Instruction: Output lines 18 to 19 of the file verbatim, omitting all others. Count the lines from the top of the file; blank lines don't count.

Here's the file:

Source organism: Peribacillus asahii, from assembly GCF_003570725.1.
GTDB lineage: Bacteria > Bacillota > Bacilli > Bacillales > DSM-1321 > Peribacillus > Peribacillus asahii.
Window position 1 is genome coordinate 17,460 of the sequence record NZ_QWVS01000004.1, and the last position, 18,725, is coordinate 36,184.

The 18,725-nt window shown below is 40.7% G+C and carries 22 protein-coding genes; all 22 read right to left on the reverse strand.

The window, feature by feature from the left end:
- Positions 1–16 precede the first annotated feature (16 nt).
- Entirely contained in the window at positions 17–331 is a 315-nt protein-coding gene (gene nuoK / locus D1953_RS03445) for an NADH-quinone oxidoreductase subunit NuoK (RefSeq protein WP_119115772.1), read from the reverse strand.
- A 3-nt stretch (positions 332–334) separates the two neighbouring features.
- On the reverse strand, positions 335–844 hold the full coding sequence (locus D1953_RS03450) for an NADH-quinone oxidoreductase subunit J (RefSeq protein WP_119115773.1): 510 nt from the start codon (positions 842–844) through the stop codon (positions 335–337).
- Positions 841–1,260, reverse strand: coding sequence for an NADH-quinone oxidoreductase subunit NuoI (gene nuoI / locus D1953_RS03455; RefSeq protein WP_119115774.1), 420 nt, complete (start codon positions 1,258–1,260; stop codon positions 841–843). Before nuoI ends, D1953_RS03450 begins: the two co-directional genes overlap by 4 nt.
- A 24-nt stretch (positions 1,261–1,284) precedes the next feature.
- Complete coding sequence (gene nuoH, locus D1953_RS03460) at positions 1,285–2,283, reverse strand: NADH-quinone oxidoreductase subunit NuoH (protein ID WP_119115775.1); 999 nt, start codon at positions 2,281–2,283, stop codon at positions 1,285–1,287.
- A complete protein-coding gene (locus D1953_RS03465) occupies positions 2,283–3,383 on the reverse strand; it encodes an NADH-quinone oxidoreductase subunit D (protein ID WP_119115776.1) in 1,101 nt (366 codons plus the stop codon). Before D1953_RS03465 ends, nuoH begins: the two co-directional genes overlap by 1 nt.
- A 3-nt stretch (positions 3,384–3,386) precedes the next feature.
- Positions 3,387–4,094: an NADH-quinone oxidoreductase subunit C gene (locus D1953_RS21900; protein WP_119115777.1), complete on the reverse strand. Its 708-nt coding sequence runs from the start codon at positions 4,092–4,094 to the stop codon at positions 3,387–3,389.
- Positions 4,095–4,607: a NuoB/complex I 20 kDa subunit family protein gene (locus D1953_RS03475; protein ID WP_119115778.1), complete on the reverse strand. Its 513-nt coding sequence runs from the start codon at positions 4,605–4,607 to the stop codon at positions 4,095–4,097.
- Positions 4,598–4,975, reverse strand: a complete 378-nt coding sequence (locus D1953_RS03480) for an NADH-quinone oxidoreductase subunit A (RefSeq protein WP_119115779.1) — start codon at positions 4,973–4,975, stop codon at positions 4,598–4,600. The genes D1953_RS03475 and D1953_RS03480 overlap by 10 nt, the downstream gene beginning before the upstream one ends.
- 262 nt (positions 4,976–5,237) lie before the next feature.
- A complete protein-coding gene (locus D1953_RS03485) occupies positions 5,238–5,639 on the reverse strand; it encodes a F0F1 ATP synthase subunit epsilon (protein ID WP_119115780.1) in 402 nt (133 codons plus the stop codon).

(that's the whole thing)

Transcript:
- 262 nt (positions 4,976–5,237) lie before the next feature.
- A complete protein-coding gene (locus D1953_RS03485) occupies positions 5,238–5,639 on the reverse strand; it encodes a F0F1 ATP synthase subunit epsilon (protein ID WP_119115780.1) in 402 nt (133 codons plus the stop codon).